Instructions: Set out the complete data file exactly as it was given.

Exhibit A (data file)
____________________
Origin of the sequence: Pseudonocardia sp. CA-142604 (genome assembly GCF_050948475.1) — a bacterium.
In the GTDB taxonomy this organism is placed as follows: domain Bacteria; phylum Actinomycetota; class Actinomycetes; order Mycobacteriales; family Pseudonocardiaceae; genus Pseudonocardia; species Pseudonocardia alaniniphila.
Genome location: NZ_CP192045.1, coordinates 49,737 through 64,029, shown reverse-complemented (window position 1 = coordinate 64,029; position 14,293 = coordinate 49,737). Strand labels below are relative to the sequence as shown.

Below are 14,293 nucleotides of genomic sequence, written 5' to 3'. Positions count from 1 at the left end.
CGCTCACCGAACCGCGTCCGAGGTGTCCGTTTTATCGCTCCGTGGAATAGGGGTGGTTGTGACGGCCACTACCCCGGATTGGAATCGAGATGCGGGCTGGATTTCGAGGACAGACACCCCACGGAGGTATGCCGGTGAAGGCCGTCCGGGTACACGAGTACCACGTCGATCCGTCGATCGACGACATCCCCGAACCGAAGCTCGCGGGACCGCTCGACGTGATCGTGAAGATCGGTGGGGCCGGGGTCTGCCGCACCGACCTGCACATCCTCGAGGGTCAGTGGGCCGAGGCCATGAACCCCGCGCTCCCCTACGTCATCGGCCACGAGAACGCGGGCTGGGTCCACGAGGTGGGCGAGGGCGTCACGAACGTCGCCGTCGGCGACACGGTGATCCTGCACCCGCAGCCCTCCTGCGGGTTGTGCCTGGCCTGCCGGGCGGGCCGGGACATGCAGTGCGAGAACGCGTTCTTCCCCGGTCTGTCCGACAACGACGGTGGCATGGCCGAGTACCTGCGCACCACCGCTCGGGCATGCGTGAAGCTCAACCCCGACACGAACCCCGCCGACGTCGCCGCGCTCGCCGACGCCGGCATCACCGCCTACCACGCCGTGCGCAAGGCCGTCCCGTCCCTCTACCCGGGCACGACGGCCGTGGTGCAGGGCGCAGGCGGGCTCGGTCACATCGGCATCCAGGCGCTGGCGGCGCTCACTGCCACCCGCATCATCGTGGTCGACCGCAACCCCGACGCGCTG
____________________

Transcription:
Origin of the sequence: Pseudonocardia sp. CA-142604 (genome assembly GCF_050948475.1) — a bacterium.
In the GTDB taxonomy this organism is placed as follows: domain Bacteria; phylum Actinomycetota; class Actinomycetes; order Mycobacteriales; family Pseudonocardiaceae; genus Pseudonocardia; species Pseudonocardia alaniniphila.
Genome location: NZ_CP192045.1, coordinates 49,737 through 64,029, shown reverse-complemented (window position 1 = coordinate 64,029; position 14,293 = coordinate 49,737). Strand labels below are relative to the sequence as shown.

Below are 14,293 nucleotides of genomic sequence, written 5' to 3'. Positions count from 1 at the left end.
CGCTCACCGAACCGCGTCCGAGGTGTCCGTTTTATCGCTCCGTGGAATAGGGGTGGTTGTGACGGCCACTACCCCGGATTGGAATCGAGATGCGGGCTGGATTTCGAGGACAGACACCCCACGGAGGTATGCCGGTGAAGGCCGTCCGGGTACACGAGTACCACGTCGATCCGTCGATCGACGACATCCCCGAACCGAAGCTCGCGGGACCGCTCGACGTGATCGTGAAGATCGGTGGGGCCGGGGTCTGCCGCACCGACCTGCACATCCTCGAGGGTCAGTGGGCCGAGGCCATGAACCCCGCGCTCCCCTACGTCATCGGCCACGAGAACGCGGGCTGGGTCCACGAGGTGGGCGAGGGCGTCACGAACGTCGCCGTCGGCGACACGGTGATCCTGCACCCGCAGCCCTCCTGCGGGTTGTGCCTGGCCTGCCGGGCGGGCCGGGACATGCAGTGCGAGAACGCGTTCTTCCCCGGTCTGTCCGACAACGACGGTGGCATGGCCGAGTACCTGCGCACCACCGCTCGGGCATGCGTGAAGCTCAACCCCGACACGAACCCCGCCGACGTCGCCGCGCTCGCCGACGCCGGCATCACCGCCTACCACGCCGTGCGCAAGGCCGTCCCGTCCCTCTACCCGGGCACGACGGCCGTGGTGCAGGGCGCAGGCGGGCTCGGTCACATCGGCATCCAGGCGCTGGCGGCGCTCACTGCCACCCGCATCATCGTGGTCGACCGCAACCCCGACGCGCTG